Once we purchased the kitchen through Renovation, we started our design. Our plan was to convert our attached two-car garage into a new kitchen, and make the small existing kitchen into a mudroom. Being that we are a family with four boys, we watch a lot of football and golf on TV. We wanted the feel of a sleek hotel or restaurant bar. We found a mid-century aluminum wall unit at a storage facility and then had it nickel plated and repurposed it into the bar.

A steel farmhouse sink adds an industrial touch to this green kitchen with marble backsplash

Why was it important for you to renovate in a way that’s environmentally friendly?

Because we purchase and sell sustainable products at THG, we found it only fitting that we do something in our own home that would reflect our business model. The kitchen couldn’t have turned out any better. We also purchased a refrigerator from one of our clients who also purchased a kitchen at Renovation, since it came with two refrigerators and he could naturally only use one of them!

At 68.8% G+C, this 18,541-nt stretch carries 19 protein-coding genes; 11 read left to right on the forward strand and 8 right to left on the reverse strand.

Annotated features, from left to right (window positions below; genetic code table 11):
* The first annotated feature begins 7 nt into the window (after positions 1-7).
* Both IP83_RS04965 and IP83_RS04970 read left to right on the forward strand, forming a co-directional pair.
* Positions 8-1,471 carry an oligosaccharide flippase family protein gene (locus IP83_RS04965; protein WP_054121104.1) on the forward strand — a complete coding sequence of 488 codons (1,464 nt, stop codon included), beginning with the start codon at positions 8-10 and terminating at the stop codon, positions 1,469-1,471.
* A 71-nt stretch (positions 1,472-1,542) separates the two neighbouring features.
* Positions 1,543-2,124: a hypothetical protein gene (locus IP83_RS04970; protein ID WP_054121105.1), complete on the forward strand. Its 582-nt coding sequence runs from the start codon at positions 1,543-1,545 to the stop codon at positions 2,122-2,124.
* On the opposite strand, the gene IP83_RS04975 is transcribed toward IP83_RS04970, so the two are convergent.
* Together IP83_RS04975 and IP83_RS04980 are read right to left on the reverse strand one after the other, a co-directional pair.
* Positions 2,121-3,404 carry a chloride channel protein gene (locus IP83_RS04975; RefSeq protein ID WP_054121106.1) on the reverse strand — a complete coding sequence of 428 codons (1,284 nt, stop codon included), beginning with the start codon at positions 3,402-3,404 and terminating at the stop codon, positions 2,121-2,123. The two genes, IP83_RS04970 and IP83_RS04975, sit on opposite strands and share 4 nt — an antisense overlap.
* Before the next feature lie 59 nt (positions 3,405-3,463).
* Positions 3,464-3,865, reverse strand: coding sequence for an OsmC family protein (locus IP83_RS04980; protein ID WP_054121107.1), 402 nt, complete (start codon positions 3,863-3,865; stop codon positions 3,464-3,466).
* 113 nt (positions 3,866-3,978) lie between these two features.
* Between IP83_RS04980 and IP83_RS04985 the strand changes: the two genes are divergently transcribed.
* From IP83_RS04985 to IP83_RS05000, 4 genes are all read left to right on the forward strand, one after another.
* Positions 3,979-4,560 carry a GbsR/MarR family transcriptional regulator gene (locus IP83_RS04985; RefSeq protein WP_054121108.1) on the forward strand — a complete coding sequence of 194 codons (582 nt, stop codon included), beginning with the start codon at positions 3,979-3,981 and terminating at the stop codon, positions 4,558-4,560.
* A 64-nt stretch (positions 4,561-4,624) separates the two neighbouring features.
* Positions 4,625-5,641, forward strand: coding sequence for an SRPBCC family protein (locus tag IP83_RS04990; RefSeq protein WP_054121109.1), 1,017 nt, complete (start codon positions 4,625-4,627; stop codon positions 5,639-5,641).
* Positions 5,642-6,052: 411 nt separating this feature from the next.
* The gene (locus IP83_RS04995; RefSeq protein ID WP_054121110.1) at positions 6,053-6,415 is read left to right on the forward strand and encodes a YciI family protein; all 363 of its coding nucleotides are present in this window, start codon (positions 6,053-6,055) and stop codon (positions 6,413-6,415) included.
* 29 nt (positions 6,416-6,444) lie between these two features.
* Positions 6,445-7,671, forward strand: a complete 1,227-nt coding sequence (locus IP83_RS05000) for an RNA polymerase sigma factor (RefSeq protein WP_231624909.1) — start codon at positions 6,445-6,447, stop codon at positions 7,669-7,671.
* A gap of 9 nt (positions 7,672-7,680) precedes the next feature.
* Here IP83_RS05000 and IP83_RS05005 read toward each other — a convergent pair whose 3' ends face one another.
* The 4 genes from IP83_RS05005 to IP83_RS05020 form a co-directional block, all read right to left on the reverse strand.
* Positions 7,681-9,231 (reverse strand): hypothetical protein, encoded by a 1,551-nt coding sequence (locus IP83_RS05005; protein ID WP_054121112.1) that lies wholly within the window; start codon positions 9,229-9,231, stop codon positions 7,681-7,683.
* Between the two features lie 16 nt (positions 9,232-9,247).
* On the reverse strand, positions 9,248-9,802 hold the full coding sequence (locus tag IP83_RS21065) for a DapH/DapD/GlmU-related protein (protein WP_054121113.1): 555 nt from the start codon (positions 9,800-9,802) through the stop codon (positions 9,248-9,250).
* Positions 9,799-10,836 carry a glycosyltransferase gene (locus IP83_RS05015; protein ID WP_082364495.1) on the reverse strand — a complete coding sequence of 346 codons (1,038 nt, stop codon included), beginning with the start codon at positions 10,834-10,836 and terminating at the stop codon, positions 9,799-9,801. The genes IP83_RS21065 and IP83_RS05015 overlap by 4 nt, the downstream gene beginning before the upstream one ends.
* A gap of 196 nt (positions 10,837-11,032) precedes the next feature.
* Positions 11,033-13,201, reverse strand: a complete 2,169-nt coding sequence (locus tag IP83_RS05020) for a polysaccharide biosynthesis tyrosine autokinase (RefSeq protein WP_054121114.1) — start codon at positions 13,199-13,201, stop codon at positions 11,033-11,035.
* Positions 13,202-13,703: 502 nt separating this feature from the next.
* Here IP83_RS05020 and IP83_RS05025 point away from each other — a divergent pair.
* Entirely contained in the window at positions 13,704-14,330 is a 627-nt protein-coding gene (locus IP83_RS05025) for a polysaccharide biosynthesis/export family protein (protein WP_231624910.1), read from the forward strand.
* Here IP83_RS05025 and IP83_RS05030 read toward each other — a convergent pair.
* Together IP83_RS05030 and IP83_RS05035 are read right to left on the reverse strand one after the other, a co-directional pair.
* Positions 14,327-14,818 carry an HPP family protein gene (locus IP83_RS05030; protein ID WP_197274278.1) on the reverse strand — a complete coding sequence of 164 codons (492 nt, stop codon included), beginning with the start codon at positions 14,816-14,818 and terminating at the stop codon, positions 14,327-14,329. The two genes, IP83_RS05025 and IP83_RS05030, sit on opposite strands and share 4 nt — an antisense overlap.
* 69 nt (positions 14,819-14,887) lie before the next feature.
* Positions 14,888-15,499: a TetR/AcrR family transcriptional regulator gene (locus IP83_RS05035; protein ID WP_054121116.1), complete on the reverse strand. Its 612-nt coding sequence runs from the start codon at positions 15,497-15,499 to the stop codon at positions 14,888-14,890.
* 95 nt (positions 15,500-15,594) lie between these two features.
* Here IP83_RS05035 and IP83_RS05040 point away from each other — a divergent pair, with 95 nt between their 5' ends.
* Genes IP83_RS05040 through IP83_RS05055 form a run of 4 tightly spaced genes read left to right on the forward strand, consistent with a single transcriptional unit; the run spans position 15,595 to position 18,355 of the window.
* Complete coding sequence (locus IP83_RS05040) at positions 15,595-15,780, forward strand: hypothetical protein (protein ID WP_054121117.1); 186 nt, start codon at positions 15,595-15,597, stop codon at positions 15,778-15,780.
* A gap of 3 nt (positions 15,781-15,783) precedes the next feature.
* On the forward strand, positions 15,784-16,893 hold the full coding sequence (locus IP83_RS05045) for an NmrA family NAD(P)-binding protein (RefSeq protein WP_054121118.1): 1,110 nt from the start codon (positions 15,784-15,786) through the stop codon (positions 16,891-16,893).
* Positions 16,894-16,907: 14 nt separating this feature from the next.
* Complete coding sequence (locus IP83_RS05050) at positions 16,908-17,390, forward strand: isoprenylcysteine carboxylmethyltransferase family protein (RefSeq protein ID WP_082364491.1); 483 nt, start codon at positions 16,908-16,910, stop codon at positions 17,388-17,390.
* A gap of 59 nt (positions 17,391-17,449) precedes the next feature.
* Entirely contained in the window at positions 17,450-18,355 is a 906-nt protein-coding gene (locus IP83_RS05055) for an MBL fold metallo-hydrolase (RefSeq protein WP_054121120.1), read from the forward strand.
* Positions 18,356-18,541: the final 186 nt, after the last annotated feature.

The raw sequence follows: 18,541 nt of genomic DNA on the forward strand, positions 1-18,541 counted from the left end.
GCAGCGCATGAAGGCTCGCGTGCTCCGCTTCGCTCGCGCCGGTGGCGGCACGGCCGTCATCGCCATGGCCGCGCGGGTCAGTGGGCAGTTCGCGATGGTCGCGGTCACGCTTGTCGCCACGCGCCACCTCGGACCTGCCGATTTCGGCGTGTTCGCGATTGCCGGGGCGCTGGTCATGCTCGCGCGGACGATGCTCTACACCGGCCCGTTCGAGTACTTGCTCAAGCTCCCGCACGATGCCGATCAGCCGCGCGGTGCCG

Any other big plans for Town Home and Garden for the rest of the year and beyond?

Since opening our shop in 2014, we have seen tremendous growth. Chairish has been an integral part of our success. As our business began to flourish, we began to run out of room, which has forced us to search for a larger space to keep up with demand. We are looking forward to opening our new space this month, in fact.

All photography by Geraldine Abdoo


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March 30, 2021

Dennis Sarlo is the executive editor of Chairish and a lover of all things design-related. Prior to joining the team, he served as the executive editor of Dering Hall and was the first site director of Architectural Digest. He was also part of the founding team of travel startup Jetsetter. He lives in New York.